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My Intro | How to create meta keywords, descriptions and tags?

My Intro | How to create meta keywords, descriptions and tags?

How to create meta keywords, descriptions and tags?

Want top search engine rankings? Just add meta tags and your website will magically rise to the top, right? Wrong. Meta tags are one piece in a large algorithmic puzzle that major search engines look at when deciding which results are relevant to show users who have typed in a search query.

While there is still some debate about which meta tags remain useful and important to search engines, meta tags definitely aren’t a magic solution to gaining rankings in Google, Bing, Yahoo, or elsewhere – so let’s kill that myth right at the outset. However, meta tags help tell search engines and users what your site is about, and when meta tags are implemented incorrectly, the negative impact can be substantial and heartbreaking.

Let’s look at what meta tags are, what meta tags matter, and how to avoid mistakes when implementing meta tags on your website.

What Are Meta Tags?

HTML meta tags are officially page data tags that lie between the open and closing head tags in the HTML code of a document.

The text in these tags is not displayed, but parsable and tells the browsers (or other web services) specific information about the page. Simply, it “explains” the page so a browser can understand it.

Here’s a code example of meta tags:

<head>

<title>Not a Meta Tag, but required anyway </title>

<meta name=”description” content=”Awesome Description Here”>

<meta http-equiv=”content-type” content=”text/html;charset=UTF-8″>

</head>

The Title Tag

Although the title tag appears in the head block of the page, it isn’t actually a meta tag. What’s the difference? The title tag is a required page “element” according to the W3C. Meta tags are optional page descriptors.

To learn more about best practices for title tag element, our post “How to Write Title Tags For Search Engine Optimization” tells you everything you need to know.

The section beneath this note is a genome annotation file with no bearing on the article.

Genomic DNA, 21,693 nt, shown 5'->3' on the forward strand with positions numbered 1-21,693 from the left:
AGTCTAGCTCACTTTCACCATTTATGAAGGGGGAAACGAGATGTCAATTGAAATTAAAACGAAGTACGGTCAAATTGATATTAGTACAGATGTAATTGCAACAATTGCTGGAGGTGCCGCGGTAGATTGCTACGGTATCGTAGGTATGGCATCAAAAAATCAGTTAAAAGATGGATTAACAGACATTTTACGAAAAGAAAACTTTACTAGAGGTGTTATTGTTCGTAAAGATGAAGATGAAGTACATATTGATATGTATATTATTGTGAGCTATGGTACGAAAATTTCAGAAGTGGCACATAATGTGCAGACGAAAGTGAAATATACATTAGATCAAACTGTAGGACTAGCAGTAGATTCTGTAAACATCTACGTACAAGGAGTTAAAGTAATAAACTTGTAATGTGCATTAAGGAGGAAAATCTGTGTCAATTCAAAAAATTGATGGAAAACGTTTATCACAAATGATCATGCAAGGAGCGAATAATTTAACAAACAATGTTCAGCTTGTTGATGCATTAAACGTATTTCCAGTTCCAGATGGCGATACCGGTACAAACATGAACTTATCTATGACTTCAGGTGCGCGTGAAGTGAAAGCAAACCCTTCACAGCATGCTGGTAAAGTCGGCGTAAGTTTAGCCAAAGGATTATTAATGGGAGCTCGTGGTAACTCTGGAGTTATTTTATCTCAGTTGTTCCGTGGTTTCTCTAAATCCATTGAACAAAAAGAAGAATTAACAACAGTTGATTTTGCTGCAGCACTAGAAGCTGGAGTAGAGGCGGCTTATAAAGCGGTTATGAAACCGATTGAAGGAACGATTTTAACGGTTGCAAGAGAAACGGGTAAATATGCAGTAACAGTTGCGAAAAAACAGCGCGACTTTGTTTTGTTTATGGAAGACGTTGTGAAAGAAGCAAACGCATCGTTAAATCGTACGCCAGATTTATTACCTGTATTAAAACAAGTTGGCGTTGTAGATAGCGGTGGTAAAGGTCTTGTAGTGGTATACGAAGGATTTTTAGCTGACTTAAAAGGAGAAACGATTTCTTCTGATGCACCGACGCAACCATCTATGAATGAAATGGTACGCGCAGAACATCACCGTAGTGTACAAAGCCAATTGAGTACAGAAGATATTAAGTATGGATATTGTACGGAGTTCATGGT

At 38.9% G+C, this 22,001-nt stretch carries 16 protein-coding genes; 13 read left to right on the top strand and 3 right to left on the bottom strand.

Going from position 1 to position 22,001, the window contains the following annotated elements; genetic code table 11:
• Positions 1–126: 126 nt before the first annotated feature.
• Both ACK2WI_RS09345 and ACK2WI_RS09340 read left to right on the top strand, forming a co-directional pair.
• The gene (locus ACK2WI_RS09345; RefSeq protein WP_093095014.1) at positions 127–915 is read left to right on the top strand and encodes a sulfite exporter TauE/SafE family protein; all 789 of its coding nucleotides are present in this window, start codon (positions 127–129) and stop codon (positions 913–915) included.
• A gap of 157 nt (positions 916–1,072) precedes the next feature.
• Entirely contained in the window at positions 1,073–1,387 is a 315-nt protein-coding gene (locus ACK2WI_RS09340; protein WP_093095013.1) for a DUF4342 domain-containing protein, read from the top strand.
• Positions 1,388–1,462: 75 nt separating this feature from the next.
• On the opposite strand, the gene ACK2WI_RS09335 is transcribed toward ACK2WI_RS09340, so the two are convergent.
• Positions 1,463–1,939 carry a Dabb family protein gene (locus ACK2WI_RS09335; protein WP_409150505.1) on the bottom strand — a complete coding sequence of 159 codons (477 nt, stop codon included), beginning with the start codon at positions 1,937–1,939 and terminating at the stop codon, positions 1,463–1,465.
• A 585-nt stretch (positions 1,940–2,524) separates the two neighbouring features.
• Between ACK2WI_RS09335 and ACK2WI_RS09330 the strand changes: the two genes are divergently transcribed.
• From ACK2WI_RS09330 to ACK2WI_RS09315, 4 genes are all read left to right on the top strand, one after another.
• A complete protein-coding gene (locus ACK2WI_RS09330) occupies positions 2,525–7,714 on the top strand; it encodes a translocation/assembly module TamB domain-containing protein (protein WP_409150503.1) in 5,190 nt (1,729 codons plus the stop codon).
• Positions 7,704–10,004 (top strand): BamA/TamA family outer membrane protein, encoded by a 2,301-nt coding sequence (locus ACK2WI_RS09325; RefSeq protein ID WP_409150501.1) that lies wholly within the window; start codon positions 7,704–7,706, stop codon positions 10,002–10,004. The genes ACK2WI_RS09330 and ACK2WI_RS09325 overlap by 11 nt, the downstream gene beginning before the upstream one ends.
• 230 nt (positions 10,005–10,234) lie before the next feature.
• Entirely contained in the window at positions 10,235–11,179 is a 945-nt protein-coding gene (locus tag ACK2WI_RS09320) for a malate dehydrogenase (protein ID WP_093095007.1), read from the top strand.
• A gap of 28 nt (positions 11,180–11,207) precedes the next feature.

The Description Meta Tag

This is what the description tag looks like:

<meta name=”description” content=”Awesome Description Here”>

Ideally, your description should be no longer than 155 characters (including spaces). However, check the search engine results page (SERP) of choice to confirm this. Some are longer and some are shorter. This is only a rule of thumb, not a definite “best practice” anymore.

The “description” meta tag helps websites in three important ways:

• “Description” tells the search engine what your page or site is about: For the search engine to understand what your page is about, you need to write a good description. When Google’s algorithm decides a description is badly written or inaccurate, it will replace that description with its own version of what is on the page. Wouldn’t you prefer to describe your site to potential customers or visitors using your own words rather than leaving it in Google’s artificial hands? Look at this example and judge for yourself:

• “Description” helps with click through rates to your site: Writing a good description not only helps keep Google from rewriting it, but also helps you get good more people clicking through to your site. A well-written description not only tells users what is on your page, but also entices them to visit your site. A description is what shows up here in the search engine results. It is like good window dressing. Sites with poor descriptions will get less click throughs and the search engines will demote your site in favor of other sites.

• “Description” helps with site rankings: The common belief that nothing in the description will help you get rankings. However, I have seen evidence to the contrary. Is it heavily weighted? No, but if you want some value on a secondary keyword (say an –ing –ed or –s), use it here.

The Keywords Meta Tag

A long time ago in a galaxy far, far away, the “keywords” meta tag was a critical element for early search engines. Much like the dinosaurs, this tag is a fossil from ancient search engine times.

The only search engine that looks at the keywords anymore is Microsoft’s Bing – and they use it to help detect spam. To avoid hurting your site, your best option is to never add this tag.

Or, if that’s too radical for you to stomach, at least make sure you haven’t stuffed 300 keywords in the hopes of higher search rankings. It won’t work. Sorry.

If you already have keyword meta tags on your website, but they aren’t spammy, there’s no reason to spend the next week hurriedly taking them out. It’s OK to leave them for now – just take them out as you’re able, to reduce page weight and load times.

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